I wanted to make an app ... so I made an app*

*and I'm making another.

In 2014, I self published an interactive book for the iPad, Cutie Bear, and now I am working on another, Scar Stories. Cutie Bear has been downloaded over 1,500 times. For each app, I was the primary illustrator, animator, and coder.


Primary Programs

  • Photoshop
  • Illustrator
  • XCode
  • Cocos2d-ObjC

Secondary Programs

  • Texture Packer
  • Physics Editor
  • SpriteBuilder
  • Chipmunk
  • Audacity
  • Flash

Work at a Glance

A compilation of 20 interactive animations used in my most recent book Scar Stories.

Notable Interactions

  • Interactive punching bag
  • Randomized flying cotton balls
  • Laser beam that follows touch
  • 2D key unlocks chest
  • Giant squid breaks text
  • Create your own music
  • Create your own ice cream dish
  • Paint the tears on a cheetah

OVercoming the learning curve

The Learning Curve of 2012 - Knowing I Could Make an App

I minored in computer science, but I never made an app. I needed a proof of concept. In one week I solved enough challenges (e.g., finding a book I could learn from, knowing what program to code with, putting a picture on the iPad, interpreting touch on the iPad, etc.) that I knew I could complete my storybook from start to finish.

The Learning Curve of 2015 - Cocos2d and Physics

To develop my second app, I needed to learn physics. The diagram to the right explains the confusion I was presented in 2015. I began using Cocos2D-iphone in 2012 because it had the best resources, but in 2015 it was outdated, so to learn physics I used the development engine Cocos2d-SpriteBuilder, again, because it had the best resources. I also had to learn how to use Chipmunk and Physics Editor along with Cocos2d to create the physics interactions I imagined. 

Diagram shows the different Cocos2D resources available to me at the times I was coding my app. 

Diagram shows the different Cocos2D resources available to me at the times I was coding my app. 


Goal of the Page: have the user play with a punching bag, break the punching bag, and then have the Great Choo Choo stomp on the text.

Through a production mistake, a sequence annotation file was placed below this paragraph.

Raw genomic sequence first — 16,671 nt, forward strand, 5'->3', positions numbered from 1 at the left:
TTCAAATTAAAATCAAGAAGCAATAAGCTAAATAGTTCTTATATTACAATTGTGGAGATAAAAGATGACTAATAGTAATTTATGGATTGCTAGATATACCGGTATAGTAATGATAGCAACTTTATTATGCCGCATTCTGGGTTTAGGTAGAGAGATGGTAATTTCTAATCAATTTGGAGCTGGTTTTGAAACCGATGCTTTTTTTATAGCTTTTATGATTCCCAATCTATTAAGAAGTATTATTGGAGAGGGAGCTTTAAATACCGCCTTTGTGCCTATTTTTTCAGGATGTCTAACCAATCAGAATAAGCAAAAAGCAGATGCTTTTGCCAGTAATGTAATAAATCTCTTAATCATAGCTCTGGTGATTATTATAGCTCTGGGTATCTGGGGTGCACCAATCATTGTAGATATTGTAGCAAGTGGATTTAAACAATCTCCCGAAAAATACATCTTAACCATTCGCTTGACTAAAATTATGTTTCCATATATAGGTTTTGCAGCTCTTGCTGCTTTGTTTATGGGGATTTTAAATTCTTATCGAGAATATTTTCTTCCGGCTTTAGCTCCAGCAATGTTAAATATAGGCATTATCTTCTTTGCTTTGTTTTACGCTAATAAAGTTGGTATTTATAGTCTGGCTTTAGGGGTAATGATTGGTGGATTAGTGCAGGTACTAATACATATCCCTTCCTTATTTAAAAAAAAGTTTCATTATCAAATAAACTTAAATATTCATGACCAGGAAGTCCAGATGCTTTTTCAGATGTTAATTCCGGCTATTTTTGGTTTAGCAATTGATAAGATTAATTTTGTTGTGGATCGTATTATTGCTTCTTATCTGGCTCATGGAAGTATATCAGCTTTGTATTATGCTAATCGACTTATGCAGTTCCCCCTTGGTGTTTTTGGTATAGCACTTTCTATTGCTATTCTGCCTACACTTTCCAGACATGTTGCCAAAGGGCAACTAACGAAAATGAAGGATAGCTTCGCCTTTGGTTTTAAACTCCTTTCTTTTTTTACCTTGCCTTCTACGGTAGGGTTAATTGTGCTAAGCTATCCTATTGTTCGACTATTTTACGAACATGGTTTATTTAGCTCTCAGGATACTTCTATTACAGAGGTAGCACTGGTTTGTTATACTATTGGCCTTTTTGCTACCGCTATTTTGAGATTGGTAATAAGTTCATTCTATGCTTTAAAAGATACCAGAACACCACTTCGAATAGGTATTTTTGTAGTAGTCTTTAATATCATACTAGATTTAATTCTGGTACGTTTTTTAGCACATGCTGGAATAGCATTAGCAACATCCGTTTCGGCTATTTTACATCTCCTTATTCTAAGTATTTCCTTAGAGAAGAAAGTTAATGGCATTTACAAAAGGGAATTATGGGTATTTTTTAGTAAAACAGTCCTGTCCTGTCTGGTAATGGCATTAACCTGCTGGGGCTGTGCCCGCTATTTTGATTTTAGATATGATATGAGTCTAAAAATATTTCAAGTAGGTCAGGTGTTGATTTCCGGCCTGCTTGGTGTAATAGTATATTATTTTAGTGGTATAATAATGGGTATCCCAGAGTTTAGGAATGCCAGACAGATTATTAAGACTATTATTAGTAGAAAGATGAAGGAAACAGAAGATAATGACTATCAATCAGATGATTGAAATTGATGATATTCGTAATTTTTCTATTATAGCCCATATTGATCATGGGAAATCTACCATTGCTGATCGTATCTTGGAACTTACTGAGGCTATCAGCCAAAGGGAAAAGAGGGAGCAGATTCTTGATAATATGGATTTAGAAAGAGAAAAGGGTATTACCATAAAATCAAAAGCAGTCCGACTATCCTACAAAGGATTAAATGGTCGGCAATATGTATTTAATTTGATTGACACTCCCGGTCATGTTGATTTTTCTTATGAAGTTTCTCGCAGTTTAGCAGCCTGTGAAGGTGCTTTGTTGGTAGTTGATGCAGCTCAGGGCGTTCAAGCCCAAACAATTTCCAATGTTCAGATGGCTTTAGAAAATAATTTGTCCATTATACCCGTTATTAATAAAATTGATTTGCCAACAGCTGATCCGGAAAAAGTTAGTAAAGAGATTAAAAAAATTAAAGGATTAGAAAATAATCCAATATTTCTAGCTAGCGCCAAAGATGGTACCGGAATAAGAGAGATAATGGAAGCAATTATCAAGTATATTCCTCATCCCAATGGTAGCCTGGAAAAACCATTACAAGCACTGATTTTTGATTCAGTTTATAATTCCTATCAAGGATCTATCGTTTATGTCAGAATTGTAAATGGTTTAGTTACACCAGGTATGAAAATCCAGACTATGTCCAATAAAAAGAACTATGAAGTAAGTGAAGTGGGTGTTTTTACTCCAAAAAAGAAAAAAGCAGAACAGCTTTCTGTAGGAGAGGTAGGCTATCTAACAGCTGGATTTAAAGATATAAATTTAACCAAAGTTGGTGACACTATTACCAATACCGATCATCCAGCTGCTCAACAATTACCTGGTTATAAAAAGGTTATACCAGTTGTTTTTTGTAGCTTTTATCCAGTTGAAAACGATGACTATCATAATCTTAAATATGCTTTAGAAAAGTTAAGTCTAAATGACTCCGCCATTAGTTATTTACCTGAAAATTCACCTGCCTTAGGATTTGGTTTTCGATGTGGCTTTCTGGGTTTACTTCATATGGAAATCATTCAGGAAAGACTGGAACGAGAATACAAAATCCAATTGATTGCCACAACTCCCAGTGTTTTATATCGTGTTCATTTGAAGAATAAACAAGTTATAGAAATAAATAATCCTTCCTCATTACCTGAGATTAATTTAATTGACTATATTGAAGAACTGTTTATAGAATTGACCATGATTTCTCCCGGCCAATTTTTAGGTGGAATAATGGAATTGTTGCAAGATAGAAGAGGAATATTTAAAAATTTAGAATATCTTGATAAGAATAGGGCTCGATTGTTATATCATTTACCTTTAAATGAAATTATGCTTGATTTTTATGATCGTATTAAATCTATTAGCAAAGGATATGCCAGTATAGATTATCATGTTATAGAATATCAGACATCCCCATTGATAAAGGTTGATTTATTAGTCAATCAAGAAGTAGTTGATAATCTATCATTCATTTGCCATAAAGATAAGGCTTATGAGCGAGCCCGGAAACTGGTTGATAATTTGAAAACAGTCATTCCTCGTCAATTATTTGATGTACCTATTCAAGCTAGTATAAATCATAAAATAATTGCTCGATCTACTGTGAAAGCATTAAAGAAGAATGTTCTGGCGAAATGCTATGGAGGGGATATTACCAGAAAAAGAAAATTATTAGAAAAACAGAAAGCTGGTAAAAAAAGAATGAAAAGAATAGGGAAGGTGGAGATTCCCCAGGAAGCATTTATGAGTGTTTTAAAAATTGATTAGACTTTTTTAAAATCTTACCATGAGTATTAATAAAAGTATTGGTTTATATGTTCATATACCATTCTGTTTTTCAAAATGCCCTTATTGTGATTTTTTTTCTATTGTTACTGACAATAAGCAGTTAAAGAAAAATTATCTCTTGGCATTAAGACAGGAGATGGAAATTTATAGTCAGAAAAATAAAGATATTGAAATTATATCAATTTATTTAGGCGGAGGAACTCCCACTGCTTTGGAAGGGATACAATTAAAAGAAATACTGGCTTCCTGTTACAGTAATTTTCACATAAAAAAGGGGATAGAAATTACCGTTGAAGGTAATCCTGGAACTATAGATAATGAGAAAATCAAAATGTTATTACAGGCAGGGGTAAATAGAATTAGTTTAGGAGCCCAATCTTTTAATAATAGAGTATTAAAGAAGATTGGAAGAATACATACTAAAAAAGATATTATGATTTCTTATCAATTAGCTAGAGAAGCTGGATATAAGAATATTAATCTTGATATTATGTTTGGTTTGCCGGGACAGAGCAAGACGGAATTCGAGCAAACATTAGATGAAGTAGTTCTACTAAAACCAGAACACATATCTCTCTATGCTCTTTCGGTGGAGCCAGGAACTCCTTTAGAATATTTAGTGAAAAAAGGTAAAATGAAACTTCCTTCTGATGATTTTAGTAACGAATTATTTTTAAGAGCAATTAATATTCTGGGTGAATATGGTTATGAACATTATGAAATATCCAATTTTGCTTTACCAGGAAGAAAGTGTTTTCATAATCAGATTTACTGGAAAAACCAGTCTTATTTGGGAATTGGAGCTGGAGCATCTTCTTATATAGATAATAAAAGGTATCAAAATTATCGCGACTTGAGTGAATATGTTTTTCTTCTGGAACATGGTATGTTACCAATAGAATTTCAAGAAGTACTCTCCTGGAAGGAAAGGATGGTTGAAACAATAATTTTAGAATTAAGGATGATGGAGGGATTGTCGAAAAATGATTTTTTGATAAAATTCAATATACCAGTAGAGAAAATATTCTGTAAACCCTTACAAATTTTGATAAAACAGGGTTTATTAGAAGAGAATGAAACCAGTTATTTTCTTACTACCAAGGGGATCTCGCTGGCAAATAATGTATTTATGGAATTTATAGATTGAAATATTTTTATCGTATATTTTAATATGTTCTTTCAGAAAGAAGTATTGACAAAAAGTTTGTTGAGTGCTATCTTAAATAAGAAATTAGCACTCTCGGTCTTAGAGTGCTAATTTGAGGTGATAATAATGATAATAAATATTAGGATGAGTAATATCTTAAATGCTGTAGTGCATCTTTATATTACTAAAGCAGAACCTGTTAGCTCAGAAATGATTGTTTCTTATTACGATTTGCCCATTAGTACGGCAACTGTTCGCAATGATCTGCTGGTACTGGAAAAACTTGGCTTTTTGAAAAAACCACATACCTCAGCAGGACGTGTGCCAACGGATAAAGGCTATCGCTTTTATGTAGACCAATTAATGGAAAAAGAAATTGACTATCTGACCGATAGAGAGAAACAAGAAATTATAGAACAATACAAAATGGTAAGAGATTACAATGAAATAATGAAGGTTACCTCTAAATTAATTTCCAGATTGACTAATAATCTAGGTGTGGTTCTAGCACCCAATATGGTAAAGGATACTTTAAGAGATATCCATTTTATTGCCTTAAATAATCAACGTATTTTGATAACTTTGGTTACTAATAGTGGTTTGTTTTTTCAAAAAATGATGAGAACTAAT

Interactions that needed to be coded:

  • Speed bag slowly pushed by interaction (rests on finger)
  • Speed bag stopping on touch
  • Speed bag responding to swipe at variable speeds
  • Speed bag interacting with upper bar
  • Speed bag not interacting with upper bar chain
  • Upper bar changing light when hit
  • Speed bag breaking after seven hits
  • Upper bar moving up after seven hits
  • Great Choo Choo jumping down after upper bar dissappears
  • Background changing but keeping texture
  • Great Choo Choo 'smashes text' animation
  • Great Choo Choo 'breathes' animation
  • Great Choo Choo 'spin head' animation


Grade Level Questions - A new feature in my second interactive story will allow users to view professionally developed questions based on grade level about the content on the page.

Alternative Navigation - The interactive book does not have to follow the linear model of a physical book, so I created a story that mimics a conversation you can navigate.

Innovative Interactions - Perhaps the most innovative interaction of Cutie Bear was when users were instructed to hug an iPad to slow down the sound of a heartbeat.

Interactive Text - I use text as a character to help emphasize emotion. For example, on the page depicted in the bottom-right image, you can push the bear out of the window and the text breaks to emphasize the pain Cutie Bear goes through.


I'll show my app to anyone, finished or unfinished: roommates, random families in coffee shops, students, etc.  In 2013, I took my app to an elementary school to have fifth graders go through my app. From these experiences, I've developed a few principles that guide my interactive design.

Don't assume people will explore - As soon as some people receive the app, they ask, "What do I do?" Others start exploring. I can't assume everyone is an explorer.

There's an animation for everyone - When I ask people about their favorite page, I found that different pages excite different individuals. Common themes include - 

  • Interactions that let the user to create a story
  • Interactions that surprise a user
  • Interactions that users figure out on their own

Becoming professional

In 2014, after six years of storytelling as a hobby, I was accepted to be on the Texas Touring Roster of Artists curated by the Texas Commission of the Arts. During the 2014-2015 school year I went on a tour to eight low-income elementary schools in Temple, TX, sponsored by the Texas Commission of the Arts and the Target Foundation.

Community Outreach

Family Reading Bonds: In Greenville, MS, I was the primary storyteller for three storytelling programs developed by the Greenville Arts Council and the Mississippi Humanities Council. In each program, we had families read several children's books at their home and then we got together once a week to see a performance and discuss of one of the stories.

Community Theater: Between 2014-20I5, I played the role of Gaston in Beauty and the Beast and Prince Charming/Wolf in Into the Woods at the Delta Center State.

Other Notable Events

  • In 2009, I was selected to be an emcee for the Evangelical Lutheran Church in America (ELCA) National Youth Gathering. It is a five day event that brought over 26,000 youth from across the nation to New Orleans.